Set your camera to A or Av mode
The ISO should be set to the lowest value possible that still allows you to reach the desired shutter speed
All values rise and fall by doubling or halving
If you have recently bought a DSLR or mirrorless camera, or are thinking of doing so in the near future, you are probably interested in doing more than just pointing and shooting with it on Automatic mode. You want to learn how to use it properly, right?
Knowing what aperture, shutter speed and ISO are and what they do is a good start, but understanding how they work together is the key to you becoming a better photographer.
I know this often sounds daunting to a beginner. It certainly did to me, until I was taught how simple it is. Trust me. You just need to use the right settings.
For me, ‘the right settings’ means Aperture (A or Av) mode and a manually set ISO. Aperture mode is a semi-automatic setting where you change the size of the hole in the lens diaphragm, i.e. the aperture, and the camera changes the shutter speed to suit.
Let’s have a look.
Aperture controls how much light is allowed through the lens by increasing and decreasing the size of the hole in the lens diaphragm, with the lower values denoting a bigger opening. Lower aperture values also give shallower depths of field.
The range of full f-stops (your lens will probably have half or third stops too) on a common zoom lens goes from wide open to closed down in this sequence:
(f3.5) f4 – f5.6 – f8 – f11 – f16 – f22 – f32
If this list of full f-stops seems like a randomly increasing set of figures, try looking at every other one and seeing how they alternately double as they increase.
Shutter speed determines how long the lens curtain is open for, varying the amount of time the light has to enter the lens.
The range of shutter speeds a lens is capable of shooting at might look something like this:
30” (seconds) – 15” – 8” – 4” – 2” – 1” – 1/2 (of a second) – 1/4 – 1/8 – 1/15 – 1/30 – 1/60 – 1/125 – 1/250 – 1/500 – 1/1000 – 1/2000 – 1/4000 – 1/8000
Most people can comfortably take a sharp photograph at 1/60.
Again, notice how the values halve/double as the speed increases.
ISO controls the camera sensor’s sensitivity to light. A lower value (like ISO 100) means more light is needed to take a well exposed shot. On a sunny day in the park, use ISO 100. On cloudy days, indoors, or at night, you will need to choose a higher ISO. Using higher ISO values mean lower image quality, which is why we set our ISO to the lowest value possible that still allows us to achieve the desired shutter speed. Only if you can’t reach the shutter speed you want should you raise the ISO value.
A typical range of ISO values available on a camera might look like this:
ISO 100 – 200 – 400 – 800 – 1600 – 3200 – 6400 – 12800
Notice how once again the values double as they increase.
How to Use the Settings
A quick recap of the important points:
Although we have the three values, I want you to mentally separate ISO from aperture and shutter speed. Imagine ISO acting alone, with aperture and shutter speed working together.
ISO is the foundation setting and doesn’t change from shot to shot. If the light doesn’t change, neither do you change the ISO value. If you are shooting in bright sunshine all day, the ISO can be left at 100 all day. The reason we set ISO manually is so we know that it won’t change unless we change it. It has to remain constant for us to have full control over aperture and shutter speed. Here’s another important statement:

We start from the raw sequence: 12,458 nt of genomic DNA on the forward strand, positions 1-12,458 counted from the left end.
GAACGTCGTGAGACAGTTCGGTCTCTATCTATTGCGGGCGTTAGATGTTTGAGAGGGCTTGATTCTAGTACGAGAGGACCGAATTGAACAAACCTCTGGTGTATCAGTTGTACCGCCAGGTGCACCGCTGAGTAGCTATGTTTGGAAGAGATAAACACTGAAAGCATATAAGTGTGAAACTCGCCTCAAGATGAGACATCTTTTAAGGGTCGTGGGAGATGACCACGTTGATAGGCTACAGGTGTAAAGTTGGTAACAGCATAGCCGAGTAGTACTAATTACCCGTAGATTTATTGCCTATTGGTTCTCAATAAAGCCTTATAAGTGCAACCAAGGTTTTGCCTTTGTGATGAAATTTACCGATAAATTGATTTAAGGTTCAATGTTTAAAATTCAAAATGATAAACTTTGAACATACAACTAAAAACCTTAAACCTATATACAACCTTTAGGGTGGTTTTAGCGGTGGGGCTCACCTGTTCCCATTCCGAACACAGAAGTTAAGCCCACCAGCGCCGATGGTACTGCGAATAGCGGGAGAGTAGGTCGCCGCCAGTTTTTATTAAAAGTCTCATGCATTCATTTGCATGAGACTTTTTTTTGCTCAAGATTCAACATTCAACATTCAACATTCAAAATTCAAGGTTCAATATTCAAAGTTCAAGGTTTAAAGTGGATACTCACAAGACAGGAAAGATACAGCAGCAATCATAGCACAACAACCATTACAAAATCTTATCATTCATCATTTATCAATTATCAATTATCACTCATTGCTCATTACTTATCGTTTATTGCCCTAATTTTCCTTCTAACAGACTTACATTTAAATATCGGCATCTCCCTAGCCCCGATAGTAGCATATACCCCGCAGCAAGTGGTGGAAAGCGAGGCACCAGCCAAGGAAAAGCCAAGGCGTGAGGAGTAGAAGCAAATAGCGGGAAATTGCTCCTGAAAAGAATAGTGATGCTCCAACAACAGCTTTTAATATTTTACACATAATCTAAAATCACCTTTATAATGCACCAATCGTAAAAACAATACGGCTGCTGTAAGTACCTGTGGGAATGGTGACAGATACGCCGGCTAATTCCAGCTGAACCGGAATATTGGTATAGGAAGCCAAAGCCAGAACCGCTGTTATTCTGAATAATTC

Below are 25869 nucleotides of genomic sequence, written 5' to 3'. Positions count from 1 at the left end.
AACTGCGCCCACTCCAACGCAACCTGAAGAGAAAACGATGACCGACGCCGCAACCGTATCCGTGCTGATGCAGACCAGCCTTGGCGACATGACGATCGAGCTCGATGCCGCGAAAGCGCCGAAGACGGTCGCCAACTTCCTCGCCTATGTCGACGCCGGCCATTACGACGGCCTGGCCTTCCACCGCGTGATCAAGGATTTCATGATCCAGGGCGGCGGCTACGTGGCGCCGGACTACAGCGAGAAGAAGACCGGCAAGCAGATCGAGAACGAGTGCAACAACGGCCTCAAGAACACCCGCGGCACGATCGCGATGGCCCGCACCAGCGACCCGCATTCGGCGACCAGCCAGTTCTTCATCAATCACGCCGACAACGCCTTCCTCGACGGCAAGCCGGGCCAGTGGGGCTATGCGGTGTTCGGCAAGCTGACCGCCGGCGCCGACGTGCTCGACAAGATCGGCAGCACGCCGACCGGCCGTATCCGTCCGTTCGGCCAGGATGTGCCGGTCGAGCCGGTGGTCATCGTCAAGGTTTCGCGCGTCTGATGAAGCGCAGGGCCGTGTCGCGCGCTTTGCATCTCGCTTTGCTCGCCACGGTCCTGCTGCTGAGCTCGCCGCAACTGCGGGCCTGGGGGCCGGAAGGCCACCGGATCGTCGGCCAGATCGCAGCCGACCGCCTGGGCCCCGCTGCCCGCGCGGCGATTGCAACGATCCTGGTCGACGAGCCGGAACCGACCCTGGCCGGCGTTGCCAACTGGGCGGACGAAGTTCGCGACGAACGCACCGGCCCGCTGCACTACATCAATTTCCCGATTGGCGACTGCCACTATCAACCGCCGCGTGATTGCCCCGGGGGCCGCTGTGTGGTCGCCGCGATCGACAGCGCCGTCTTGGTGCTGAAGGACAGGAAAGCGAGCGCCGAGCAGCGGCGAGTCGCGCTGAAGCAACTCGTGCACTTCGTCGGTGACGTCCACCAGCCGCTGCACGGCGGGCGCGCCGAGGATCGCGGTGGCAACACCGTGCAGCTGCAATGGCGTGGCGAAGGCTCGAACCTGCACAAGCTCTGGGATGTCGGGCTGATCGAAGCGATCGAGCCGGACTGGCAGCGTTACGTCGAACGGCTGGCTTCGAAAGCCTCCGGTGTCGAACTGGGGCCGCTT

At a given ISO value, your camera sensor always needs the same amount of light to get a well exposed shot.
Aperture and shutter speed are variable from shot to shot, and work together to ensure your sensor is getting the right amount of light for the ISO you have set.
Remember, with a fixed ISO value, as you open or close the aperture on A or Av mode, your camera will change the shutter speed to suit. Closing the aperture means less light coming in, which in turn means the lens being kept open for longer to maintain a good exposure.
In real terms, outside on a sunny day, our settings might look like this:
Shutter speed 1/250 (of a second)
The size of the hole in our diaphragm at f8 may mean a shutter speed of 1/250 gives us a well exposed shot. So if we were to close our aperture by one f-stop and make the hole smaller, the shutter speed will increase to allow the light longer to enter the smaller hole and into the lens. Our new values would look like this:
Shutter speed 1/125 (of a second)
Using This in the Real World (not the studio)
Remember how, in our lists of f-stop, shutter speed and ISO values, everything increased or decreased by doubling or halving? Look again to our example of a camera setting above. As we closed our aperture one stop, from f8 to f11, our speed doubled to compensate. This is a rule of photography. As one value increases by one stop, the other moves one stop to compensate. Open up the aperture and the shutter speed will increase accordingly, by the same number of stops. It’s predictable, and it works.
The aperture and shutter speed values you need depend on the picture you are taking and in what light. With the appropriate ISO and a little practice though, you can easily control both of them for all your photos without leaving Aperture mode.